LIMERICK, Ireland: Current and former soccer players were among ten suspects arrested this week in Limerick in connection with an ongoing investigation into alleged League of Ireland match-fixing.
The ten suspects, were arrested during early morning raids and are being held "on suspicion of the offence of Conspiracy to Defraud contrary to Common Law", the Gardai said.
Officials said the suspects are being "detained under Section 4 of the Criminal Justice Act 1984 at various stations in the Southern Region and Dublin Metropolitan Region." The arrests come as part of 'Operation Brookweed', a "day of action in relation to match-fixing in the League of Ireland".
The Garda Anti-Bribery and Corruption Unit of the Garda National Economic Crime Bureau is in charge of the investigation.
Officials said the investigation began in 2019 after receiving information from football's European governing body Uefa about the FAI.
"A lot of them are players, a significant number, and, as a result of a complaint Gardai got (in 2019) about match results and betting patterns, that investigation has been tipping away in the background and lots of work has been going on and it's now culminated in ten arrests this morning," said a source, as reported by the Irish Examiner.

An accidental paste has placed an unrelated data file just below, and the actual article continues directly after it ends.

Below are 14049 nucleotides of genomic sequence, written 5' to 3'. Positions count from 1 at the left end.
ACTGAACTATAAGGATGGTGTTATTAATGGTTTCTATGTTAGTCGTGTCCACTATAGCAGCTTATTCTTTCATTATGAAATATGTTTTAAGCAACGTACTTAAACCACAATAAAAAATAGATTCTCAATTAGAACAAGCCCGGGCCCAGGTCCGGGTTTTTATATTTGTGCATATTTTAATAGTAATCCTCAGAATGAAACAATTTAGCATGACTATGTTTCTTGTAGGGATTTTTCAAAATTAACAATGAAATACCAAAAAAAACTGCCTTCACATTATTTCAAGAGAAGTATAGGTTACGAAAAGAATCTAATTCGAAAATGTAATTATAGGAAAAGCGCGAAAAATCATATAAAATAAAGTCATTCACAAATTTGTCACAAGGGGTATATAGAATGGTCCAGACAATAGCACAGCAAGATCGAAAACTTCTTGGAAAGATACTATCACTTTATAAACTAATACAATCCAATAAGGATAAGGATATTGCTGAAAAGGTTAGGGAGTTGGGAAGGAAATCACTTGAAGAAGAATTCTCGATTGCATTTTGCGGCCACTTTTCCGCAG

Sources further said the investigation included the Gardai investigating bank accounts, phone records and IT records of the suspects.
"Results of games effect placings in the League of Ireland table and it effects what clubs qualify for European competitions, so the ramifications are much bigger than a small group of people and what they are trying to do themselves - there is a much wider impact," officials said.
Meanwhile, a Gardai spokesman stated, "As part of the planned operation in the Southern Region and Dublin Metropolitan Regions, ten males have been arrested and a number of residential properties have been searched. The operation has been supported by resources attached to the Limerick and Cork City Divisions.
"Match-fixing and corruption is a threat to all sports at all levels and undermines public confidence in the fairness of sport. It can allow organised crime to infiltrate sport in order to use it to make illicit gains or launder proceeds of crime," said Detective Superintendent Catharina Gunne, GNECB.